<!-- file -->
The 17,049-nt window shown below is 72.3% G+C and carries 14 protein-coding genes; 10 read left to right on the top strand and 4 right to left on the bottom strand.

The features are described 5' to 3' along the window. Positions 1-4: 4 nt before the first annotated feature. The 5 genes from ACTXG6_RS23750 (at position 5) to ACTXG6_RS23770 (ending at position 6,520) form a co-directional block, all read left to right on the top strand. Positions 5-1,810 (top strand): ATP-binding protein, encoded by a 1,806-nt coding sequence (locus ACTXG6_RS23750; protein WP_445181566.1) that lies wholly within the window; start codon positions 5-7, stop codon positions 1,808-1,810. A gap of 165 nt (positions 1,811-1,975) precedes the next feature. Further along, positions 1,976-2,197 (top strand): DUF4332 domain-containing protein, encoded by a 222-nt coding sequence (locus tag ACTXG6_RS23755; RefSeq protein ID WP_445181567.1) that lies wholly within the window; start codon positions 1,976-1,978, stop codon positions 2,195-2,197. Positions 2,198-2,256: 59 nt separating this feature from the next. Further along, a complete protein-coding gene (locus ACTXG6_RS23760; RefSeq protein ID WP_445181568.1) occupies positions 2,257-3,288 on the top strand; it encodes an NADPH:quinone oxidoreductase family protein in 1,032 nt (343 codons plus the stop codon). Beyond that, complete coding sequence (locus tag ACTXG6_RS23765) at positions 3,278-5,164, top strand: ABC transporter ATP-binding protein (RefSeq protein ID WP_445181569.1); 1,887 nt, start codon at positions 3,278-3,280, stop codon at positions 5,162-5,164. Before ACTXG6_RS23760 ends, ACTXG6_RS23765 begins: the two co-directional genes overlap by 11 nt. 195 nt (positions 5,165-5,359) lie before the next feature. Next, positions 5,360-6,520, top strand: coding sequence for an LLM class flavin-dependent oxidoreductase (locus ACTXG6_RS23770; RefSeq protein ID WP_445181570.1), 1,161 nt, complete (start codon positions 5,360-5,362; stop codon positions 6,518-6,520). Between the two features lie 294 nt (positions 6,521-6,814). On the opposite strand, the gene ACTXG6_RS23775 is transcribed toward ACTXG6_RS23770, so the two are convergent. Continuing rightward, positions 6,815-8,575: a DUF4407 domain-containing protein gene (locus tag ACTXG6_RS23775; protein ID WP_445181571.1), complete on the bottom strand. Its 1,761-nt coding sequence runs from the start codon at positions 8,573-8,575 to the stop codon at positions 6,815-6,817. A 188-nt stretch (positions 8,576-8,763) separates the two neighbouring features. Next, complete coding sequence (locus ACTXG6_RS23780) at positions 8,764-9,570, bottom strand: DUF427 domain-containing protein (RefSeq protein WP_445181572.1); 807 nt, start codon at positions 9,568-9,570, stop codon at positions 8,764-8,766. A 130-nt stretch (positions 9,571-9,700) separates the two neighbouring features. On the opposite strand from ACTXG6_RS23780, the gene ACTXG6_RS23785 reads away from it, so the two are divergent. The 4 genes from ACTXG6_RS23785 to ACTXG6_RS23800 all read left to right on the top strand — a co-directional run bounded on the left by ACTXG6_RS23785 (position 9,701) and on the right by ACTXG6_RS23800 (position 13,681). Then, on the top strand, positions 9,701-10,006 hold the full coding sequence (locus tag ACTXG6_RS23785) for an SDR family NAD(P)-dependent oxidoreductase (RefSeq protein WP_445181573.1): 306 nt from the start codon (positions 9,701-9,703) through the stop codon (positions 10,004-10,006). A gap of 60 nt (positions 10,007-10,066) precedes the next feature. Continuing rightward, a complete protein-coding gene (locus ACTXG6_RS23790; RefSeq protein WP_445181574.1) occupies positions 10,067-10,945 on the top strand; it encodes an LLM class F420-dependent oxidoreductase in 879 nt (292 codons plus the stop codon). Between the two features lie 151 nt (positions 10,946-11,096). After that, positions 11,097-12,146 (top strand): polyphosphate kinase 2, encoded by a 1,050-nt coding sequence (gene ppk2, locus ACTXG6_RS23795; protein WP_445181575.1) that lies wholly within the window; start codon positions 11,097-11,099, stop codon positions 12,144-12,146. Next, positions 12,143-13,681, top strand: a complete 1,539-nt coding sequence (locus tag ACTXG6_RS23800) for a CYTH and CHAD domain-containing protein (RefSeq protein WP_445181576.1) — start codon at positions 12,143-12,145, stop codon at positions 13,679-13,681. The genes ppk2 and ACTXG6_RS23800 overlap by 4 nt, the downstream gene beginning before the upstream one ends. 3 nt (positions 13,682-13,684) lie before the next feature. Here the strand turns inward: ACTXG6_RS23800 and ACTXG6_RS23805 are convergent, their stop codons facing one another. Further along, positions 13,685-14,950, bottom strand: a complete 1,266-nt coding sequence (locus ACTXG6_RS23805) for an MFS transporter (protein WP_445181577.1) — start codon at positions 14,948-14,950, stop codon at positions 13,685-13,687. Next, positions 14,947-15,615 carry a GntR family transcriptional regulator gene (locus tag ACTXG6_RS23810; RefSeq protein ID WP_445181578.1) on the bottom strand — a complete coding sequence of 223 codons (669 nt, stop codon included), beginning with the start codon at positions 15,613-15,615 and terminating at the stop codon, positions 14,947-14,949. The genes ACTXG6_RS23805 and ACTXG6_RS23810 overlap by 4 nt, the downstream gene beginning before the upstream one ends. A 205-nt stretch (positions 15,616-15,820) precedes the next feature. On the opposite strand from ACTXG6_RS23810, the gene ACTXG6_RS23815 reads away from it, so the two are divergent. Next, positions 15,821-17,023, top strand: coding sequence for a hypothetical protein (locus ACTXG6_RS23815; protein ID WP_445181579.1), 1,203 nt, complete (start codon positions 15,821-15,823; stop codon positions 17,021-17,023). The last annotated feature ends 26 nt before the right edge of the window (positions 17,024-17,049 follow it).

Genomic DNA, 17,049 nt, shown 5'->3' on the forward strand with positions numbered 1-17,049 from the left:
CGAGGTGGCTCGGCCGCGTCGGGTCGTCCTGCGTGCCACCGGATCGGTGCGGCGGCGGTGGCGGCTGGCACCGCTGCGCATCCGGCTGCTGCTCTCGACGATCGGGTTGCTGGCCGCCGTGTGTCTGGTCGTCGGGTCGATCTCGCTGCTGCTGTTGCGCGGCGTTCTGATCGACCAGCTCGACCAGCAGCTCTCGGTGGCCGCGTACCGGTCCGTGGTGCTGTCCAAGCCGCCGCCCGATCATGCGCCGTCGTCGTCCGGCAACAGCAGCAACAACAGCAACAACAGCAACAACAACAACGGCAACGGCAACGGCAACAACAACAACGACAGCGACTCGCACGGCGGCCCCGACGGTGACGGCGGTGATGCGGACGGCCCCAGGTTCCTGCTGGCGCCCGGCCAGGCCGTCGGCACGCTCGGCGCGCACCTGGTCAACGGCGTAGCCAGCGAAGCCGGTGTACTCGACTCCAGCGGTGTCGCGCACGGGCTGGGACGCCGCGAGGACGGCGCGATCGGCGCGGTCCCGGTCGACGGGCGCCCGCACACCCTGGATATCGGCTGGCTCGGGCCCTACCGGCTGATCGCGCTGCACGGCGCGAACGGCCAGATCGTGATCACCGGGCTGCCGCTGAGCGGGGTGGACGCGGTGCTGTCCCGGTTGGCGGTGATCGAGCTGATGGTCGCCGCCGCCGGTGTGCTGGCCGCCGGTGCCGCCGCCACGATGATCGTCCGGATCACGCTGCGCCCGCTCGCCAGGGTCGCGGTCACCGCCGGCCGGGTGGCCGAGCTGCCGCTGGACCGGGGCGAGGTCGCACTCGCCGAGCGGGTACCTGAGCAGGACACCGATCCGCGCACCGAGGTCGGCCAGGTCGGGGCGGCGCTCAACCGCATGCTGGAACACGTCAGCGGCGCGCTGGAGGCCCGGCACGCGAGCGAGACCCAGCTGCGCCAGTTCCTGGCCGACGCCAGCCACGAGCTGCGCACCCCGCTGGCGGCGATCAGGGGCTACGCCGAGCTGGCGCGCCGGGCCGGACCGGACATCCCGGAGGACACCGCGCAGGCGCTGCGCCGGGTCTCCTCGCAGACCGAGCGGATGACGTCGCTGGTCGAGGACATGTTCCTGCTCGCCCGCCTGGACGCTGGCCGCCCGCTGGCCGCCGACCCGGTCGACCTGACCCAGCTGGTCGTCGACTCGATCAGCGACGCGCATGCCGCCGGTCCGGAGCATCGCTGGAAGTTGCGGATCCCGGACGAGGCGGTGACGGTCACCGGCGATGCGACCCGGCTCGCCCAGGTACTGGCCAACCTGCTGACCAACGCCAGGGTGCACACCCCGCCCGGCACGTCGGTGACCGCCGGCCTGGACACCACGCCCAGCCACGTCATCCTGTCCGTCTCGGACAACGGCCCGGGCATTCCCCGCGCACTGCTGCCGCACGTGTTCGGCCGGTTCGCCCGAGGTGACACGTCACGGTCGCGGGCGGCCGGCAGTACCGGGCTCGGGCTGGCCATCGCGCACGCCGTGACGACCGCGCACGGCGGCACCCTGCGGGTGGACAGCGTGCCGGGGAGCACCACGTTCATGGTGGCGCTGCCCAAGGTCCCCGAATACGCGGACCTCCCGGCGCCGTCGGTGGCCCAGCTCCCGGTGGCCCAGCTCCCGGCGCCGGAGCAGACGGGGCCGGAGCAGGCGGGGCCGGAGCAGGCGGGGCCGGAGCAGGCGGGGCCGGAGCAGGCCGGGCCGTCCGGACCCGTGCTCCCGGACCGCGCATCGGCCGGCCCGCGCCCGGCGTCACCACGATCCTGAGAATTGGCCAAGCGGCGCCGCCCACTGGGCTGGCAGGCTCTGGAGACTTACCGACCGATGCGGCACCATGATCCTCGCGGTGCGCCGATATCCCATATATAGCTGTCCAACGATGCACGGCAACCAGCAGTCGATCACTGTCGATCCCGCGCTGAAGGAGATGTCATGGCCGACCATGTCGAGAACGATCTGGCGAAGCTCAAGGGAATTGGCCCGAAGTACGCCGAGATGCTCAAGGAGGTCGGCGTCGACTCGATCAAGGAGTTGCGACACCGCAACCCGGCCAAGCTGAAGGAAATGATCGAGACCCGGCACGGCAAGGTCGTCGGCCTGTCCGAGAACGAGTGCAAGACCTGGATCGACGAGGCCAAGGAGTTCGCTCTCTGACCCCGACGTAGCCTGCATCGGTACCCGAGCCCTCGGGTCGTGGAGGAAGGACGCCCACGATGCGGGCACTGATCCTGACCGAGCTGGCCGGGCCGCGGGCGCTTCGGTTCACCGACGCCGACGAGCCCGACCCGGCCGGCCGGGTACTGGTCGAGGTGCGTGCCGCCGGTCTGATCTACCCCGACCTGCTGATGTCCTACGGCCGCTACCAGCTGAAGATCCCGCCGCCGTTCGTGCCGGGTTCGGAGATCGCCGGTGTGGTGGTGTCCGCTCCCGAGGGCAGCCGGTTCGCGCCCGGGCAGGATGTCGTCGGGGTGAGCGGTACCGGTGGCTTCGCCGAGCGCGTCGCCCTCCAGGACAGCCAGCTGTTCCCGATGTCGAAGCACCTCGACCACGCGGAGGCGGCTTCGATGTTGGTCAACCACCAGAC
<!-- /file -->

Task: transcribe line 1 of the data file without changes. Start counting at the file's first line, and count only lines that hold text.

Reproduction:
The 17,049-nt window shown below is 72.3% G+C and carries 14 protein-coding genes; 10 read left to right on the top strand and 4 right to left on the bottom strand.